Scuba expert Matt Zuidema has found many unusual things in the depths of the Detroit River over the years — and now National Geographic is sharing one of his finds with the world.
The LaSalle-based diver has a feature segment in a new episode of the National Geographic TV series Drain the Oceans, which combines on-location videography with digital recreations to examine maritime mysteries around the world.
Zuidema’s story for the show involves the remnants of a 1920s Ford Model TT truck at the bottom of the river — a vehicle that was likely involved in some less-than-legal cross-border alcohol transportation during the Prohibition era.
“The smugglers in those days would double their cargo capacity by towing a small boat across the ice,” explains Zuidema, 51.
“We’re very confident that’s what (this truck) was doing, and how it ended up down there… I found the chain.”
Along with accompanying Zuidema on one of his dives, National Geographic utilized his personal underwater GoPro video recordings to extrapolate a 3D computer model of the upside-down 100-year-old truck wreckage.
National Geographic also visited the Canadian Transportation Museum in Kingsville to look at an intact Model T, and interviewed local author Marty Gervais, who has researched and written about the area’s rumrunning past.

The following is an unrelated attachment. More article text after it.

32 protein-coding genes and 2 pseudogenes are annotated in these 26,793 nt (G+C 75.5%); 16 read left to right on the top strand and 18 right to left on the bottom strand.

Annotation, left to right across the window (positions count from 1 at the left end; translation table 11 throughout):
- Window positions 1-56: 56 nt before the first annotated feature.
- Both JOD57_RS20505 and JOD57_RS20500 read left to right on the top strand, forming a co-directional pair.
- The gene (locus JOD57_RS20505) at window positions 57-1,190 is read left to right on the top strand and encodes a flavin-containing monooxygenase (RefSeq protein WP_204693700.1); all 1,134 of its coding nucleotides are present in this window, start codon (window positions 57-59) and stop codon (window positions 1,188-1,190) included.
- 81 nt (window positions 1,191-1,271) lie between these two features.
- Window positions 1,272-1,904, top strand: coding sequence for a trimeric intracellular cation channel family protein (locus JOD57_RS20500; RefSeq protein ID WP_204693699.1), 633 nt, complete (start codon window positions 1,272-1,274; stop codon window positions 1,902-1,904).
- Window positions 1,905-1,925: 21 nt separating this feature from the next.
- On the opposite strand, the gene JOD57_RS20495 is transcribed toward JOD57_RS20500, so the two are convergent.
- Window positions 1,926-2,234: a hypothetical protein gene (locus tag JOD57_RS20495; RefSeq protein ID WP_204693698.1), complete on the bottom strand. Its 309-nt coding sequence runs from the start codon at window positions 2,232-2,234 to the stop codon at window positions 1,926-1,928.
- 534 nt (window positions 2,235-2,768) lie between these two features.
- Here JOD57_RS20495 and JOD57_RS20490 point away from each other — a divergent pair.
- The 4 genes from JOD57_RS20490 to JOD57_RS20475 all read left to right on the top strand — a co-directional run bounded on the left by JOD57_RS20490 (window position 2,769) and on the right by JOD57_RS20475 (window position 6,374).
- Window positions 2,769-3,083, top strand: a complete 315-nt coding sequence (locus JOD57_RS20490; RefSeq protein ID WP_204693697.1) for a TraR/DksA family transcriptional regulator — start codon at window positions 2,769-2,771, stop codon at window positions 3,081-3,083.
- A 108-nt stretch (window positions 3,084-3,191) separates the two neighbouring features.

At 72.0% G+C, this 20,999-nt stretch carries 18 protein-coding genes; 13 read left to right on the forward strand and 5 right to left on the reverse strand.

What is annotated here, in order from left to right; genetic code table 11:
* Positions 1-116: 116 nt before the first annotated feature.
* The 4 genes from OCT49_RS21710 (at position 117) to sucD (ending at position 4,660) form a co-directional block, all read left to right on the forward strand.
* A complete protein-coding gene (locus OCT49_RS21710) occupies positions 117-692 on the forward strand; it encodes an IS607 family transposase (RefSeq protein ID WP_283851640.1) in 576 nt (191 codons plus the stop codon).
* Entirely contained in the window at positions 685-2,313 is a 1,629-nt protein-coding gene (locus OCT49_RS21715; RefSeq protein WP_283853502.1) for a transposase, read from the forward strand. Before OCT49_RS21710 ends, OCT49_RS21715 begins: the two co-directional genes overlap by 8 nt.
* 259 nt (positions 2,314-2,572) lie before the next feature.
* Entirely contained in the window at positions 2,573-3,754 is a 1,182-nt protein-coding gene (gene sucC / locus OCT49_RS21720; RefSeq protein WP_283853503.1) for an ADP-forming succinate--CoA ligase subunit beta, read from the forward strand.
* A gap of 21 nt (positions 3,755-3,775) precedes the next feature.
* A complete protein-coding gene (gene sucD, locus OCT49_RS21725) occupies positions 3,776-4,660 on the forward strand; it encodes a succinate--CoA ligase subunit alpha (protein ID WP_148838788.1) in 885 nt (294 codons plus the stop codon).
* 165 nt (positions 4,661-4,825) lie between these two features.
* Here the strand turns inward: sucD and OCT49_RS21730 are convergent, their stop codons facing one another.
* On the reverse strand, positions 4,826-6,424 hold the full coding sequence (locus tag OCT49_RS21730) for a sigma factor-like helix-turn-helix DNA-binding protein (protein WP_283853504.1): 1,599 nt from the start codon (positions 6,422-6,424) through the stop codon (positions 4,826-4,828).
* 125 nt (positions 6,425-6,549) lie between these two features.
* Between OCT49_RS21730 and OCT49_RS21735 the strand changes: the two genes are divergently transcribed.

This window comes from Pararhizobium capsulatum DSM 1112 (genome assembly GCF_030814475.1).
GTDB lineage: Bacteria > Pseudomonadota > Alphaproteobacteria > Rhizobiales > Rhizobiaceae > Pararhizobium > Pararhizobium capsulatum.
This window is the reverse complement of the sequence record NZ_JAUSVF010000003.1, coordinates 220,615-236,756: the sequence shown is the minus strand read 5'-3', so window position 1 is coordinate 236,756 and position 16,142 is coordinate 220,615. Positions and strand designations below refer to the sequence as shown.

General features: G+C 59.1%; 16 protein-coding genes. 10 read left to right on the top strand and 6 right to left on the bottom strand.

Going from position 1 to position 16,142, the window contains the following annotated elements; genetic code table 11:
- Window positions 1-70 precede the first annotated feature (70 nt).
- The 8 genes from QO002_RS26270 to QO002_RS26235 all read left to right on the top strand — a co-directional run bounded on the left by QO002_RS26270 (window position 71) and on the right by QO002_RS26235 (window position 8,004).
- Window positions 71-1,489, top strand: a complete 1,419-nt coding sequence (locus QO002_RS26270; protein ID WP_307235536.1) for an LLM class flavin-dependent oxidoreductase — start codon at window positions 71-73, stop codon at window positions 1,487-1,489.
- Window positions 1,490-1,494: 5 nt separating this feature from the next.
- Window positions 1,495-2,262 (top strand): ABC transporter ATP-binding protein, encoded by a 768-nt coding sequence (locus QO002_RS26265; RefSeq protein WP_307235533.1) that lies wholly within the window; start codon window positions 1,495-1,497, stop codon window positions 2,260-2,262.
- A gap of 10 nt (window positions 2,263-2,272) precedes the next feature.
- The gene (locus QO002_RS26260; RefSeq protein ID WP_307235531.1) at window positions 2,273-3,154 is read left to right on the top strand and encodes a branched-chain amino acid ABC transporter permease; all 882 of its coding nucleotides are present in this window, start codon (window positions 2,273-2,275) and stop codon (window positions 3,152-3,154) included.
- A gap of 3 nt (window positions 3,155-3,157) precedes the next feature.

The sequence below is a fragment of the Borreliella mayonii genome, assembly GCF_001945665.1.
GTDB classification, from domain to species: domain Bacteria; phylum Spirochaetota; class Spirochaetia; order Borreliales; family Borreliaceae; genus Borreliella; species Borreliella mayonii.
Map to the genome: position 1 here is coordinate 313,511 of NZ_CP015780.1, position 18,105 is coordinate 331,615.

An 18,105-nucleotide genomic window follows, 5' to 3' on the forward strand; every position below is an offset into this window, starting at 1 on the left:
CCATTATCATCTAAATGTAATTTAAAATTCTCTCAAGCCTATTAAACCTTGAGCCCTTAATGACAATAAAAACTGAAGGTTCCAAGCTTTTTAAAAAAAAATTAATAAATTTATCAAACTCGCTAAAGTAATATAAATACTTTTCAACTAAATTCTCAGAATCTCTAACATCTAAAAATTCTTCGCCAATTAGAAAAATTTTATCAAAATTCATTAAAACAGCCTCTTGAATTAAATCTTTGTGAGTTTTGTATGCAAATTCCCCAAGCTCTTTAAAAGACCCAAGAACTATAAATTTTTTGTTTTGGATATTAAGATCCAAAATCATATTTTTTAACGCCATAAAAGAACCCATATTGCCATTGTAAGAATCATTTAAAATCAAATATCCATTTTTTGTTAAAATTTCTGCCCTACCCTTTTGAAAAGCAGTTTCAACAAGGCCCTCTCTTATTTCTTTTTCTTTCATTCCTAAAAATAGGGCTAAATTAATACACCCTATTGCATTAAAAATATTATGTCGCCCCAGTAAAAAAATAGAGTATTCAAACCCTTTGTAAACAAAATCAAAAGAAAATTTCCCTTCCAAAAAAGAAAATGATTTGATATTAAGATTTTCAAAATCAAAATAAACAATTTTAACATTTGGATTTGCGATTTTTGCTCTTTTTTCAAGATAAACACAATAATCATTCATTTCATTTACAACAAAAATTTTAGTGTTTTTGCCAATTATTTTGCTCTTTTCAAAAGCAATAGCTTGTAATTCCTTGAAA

“There’s lots of history down there,” Zuidema said. “The river was a dumping zone for a long time — a hundred years of things that have been discarded. Bottles, metal, ship debris, pieces of dock, even guns… If I tried to bring back everything I found, I’d need a barge.”
Other segments in the “Rise of the Mob” episode of Drain the Oceans look at other underwater wrecks with ties to organized crime: a whiskey-smuggling tugboat off the coast of New Jersey, and a floating speakeasy in Lake Michigan near Chicago.
National Geographic first connected with Zuidema in 2020 through the Windsor Port Authority, who recommended Zuidema in response to the show’s producers inquiring about local scuba divers with expertise and interesting stories.
A lifelong Windsor-Essex resident, Zuidema has been scuba diving since his youth, and can count hundreds of Detroit River dives in his experience.
The wreck of the 1920s Ford truck is something of a local legend. Zuidema investigated the site in the spring of 2022, and National Geographic sent their camera crew to Windsor-Essex in July 2022.
Despite the Detroit River’s low visibility, cold temperatures, heavy ship traffic, and dangerous current, Zuidema considers it a fascinating body of water for scuba diving. “It’s really meant for more advanced divers, with the ships and the currents and everything that’s going on.”
“It’s an adventure, every time. You really get to see things that very few people have seen,” Zuidema reflected.
“There are still things that can be found, there are still mysteries… I think I’ve always enjoyed doing something where you’re one of the few.”
Zuidema has documented some of his underwater exploits on his own YouTube channel, Canadian Diver.
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